Happy June, everybody! Summer is here. We've actually had a delightfully long spring here in San Antonio, which means the temperature hasn't really been above 90 yet, which counts as cool (and comfortable for us).
Speaking of California, I recently saw this article about San Francisco General Hospital: “Toyota work methods applied at General Hospital.”
We've Got Two Choices
The article talks about “staffing levels being dangerously low,” but that equation has two levers to pull:
- Increase the number of nurses (above the mandated California state ratios?)
- Reduce waste to free up time so nurses can spend more time with patients
Only one of those approaches is affordable and sustainable – reducing waste.
“Nurses often work through their breaks, and they stay after their shifts to get charting done,” said David Fleming, a registered nurse who has been at SFGH for 25 years. “I think nurses are getting the job done – but they're at the edge.”
It's not right, for a number of reasons for nurses to not get their breaks… they are fatigued, which can lead to more errors, and their happiness and satisfaction level goes down.
Also, nurses who barely have time to get their work done (a common problem that I've seen at A LOT of hospitals) aren't going to have the time to help improve anything.
From the article:
But does “driving out waste” translate to staffing cuts? “It certainly hasn't happened here,” Nazeeri-Simmons responded when asked about that. Instead, the consultants have helped management to “right-size services to meet the demand,” she said, noting that wait times in urgent care had been significantly reduced as a result. Decisions such as using a portable X-Ray machine that eliminated the need for patients to walk ten minutes across the hospital grounds had dramatically reduced wait times, she added.
“We need to make sure the staff are working to the highest of their capability,” she added.
No, driving out waste should mean better patient care. If a hospital is truly following the example of Toyota, they will put quality and safety first. The best Lean hospitals have “no layoffs due to Lean” commitments.
Spend on More Nurses or Consultants?
Somebody leaked a copy of the $1.3 million Lean consulting contract signed with Rona Consulting (disclosure: Mike Rona wrote the introduction to the 1st edition of my book Lean Hospitals and they are a customer of KaiNexus).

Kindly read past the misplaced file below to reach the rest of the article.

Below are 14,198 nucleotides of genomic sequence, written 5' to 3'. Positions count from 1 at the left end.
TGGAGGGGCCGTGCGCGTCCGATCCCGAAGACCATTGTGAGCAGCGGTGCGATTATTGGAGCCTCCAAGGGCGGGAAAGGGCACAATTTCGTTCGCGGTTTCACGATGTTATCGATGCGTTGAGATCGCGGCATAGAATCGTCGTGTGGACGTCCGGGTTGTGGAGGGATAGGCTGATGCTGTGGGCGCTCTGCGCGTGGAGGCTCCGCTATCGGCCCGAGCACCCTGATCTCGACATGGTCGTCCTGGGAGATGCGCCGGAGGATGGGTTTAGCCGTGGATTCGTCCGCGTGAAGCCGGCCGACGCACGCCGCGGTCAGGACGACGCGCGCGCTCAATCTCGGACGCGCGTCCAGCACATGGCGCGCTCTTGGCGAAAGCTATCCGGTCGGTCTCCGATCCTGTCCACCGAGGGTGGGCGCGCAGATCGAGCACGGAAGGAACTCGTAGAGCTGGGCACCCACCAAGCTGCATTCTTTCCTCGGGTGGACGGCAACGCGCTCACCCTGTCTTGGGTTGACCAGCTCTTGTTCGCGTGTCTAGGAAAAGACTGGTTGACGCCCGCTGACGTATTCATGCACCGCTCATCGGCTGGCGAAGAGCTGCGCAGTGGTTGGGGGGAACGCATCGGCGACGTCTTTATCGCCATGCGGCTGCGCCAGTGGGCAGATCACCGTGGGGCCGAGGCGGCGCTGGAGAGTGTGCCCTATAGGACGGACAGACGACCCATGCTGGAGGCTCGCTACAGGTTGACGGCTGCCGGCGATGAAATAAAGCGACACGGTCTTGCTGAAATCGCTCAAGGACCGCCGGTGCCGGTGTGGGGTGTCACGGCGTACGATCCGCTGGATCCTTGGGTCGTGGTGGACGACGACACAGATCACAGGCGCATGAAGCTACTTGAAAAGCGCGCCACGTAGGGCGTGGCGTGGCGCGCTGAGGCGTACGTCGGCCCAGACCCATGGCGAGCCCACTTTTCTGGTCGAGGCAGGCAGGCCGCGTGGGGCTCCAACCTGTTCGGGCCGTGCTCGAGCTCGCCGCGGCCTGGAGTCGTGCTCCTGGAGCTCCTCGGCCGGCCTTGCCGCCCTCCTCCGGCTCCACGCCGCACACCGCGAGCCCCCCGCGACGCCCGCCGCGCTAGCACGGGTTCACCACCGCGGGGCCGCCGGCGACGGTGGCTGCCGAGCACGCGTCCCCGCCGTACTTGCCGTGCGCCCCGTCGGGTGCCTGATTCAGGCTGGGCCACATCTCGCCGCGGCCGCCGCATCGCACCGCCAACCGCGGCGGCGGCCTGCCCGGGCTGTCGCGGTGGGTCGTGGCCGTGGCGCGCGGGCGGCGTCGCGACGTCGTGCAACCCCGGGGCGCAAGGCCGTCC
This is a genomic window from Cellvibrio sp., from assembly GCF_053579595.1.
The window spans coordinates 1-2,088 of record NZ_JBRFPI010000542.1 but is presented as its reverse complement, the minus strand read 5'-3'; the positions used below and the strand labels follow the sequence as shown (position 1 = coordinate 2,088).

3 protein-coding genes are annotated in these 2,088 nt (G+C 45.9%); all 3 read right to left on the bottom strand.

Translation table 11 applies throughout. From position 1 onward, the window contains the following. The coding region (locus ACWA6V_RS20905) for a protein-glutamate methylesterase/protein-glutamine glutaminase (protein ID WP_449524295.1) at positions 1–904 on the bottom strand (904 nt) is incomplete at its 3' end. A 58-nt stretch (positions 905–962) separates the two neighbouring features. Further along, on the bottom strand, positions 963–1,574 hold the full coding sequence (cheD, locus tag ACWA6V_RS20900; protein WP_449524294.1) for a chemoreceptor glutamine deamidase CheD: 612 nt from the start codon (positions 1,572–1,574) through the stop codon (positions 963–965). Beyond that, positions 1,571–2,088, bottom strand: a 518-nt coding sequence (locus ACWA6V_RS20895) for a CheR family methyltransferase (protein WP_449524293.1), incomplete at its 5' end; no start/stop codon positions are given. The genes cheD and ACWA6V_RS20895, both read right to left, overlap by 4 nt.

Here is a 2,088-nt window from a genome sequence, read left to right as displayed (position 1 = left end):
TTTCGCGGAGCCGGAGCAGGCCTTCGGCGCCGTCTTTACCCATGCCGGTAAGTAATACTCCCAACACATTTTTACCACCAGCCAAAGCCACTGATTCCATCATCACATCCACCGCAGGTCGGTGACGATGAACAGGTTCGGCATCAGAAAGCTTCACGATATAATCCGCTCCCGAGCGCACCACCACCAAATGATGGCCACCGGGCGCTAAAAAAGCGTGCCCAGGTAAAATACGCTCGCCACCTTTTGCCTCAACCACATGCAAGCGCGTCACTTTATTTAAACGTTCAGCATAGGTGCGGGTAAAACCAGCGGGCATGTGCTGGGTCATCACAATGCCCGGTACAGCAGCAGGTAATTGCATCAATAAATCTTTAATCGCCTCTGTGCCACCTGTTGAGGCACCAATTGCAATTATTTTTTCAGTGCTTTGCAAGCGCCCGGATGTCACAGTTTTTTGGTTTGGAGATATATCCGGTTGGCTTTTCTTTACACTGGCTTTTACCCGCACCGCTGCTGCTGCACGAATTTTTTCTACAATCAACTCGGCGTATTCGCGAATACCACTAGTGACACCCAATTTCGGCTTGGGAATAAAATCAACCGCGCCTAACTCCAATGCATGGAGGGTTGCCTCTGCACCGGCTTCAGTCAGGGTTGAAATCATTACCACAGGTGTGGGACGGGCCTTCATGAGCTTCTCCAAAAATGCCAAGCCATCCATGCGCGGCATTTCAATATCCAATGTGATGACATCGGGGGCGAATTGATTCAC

As we saw with Saskatchewan (with a $40+ million contract), there's often controversy about spending money for Lean help. Critics often say, “You should just use that money to hire more nurses.” Or, they'll say “Lean is common sense… why should a consultant be needed to figure out how to improve? It's just common sense!”
Spending money on Lean (including my services as a consultant) should lead to a long-term positive return many times over. My bias is clear and out there for everybody to see — spending money on Lean consulting and education is an investment… granted that the hospital and their leaders are taking the right steps to capitalize on that investment.
If Lean was truly just “common sense,” then it would be more common, eh?
The short-term argument is that there aren't enough nurses to provide safe care:
Nato Green, who is representing nurses as a negotiator on behalf of public employee union SEIU 1021, described the staffing levels at SFGH as “unsafe and unsustainable.” There are currently 90 vacancies for nurses that haven't been filled, he said. That's a 14 percent vacancy rate, Green noted — typically substituted with traveling nurses, temps, and overtime labor.
It begs the question, then, “why are there vacancies?” Traveling and temp nurses are expensive… are there factors that prevent SFGH from filling the open positions? I'm sure it's not a matter of not trying or a matter of being cheap, especially since patient safety is affected by being understaffed.
The hospital aims to use Lean to not just improve efficiency, but also to improve patient care and safety:
Heidi Gehris-Butenschoen, a spokesperson for Rona, said the goal of transforming work practices under the Toyota Management System is to improve patient care. Asked whether the consulting tends to affect staffing levels, Gehris-Butenschoen said, “That's really up to the hospital. It's definitely in our workshop not something we focus on. The Toyota system is not about cutting heads at all.”
Again, I think the only sustainable way is reducing waste and letting nurses make the best use of their time. Unions generally have a financial incentive to have more dues-paying members.
Patients Aren't Cars – Of Course, They're More Important!
There's an old, tired argument that gets trotted out by a nurse:
“We are not taking care of cars on an assembly line,”
he said. “When it comes to another human being's body, I don't know that faster is necessarily better.”
Of course patients aren't cars. That's all the more reason that we need Lean management and a Lean culture in healthcare. Using these methods to help prevent scratches on the side of a truck door… that's relatively trivial.
Sadly, nurses and patients typically don't get that level of support for quality and safety… and that's where Lean helps. It's not about turning healthcare into an “assembly line.” It's about treating patients with the respect and providing the care they deserve. Taking care of the nurses means they can take better care of the patients.
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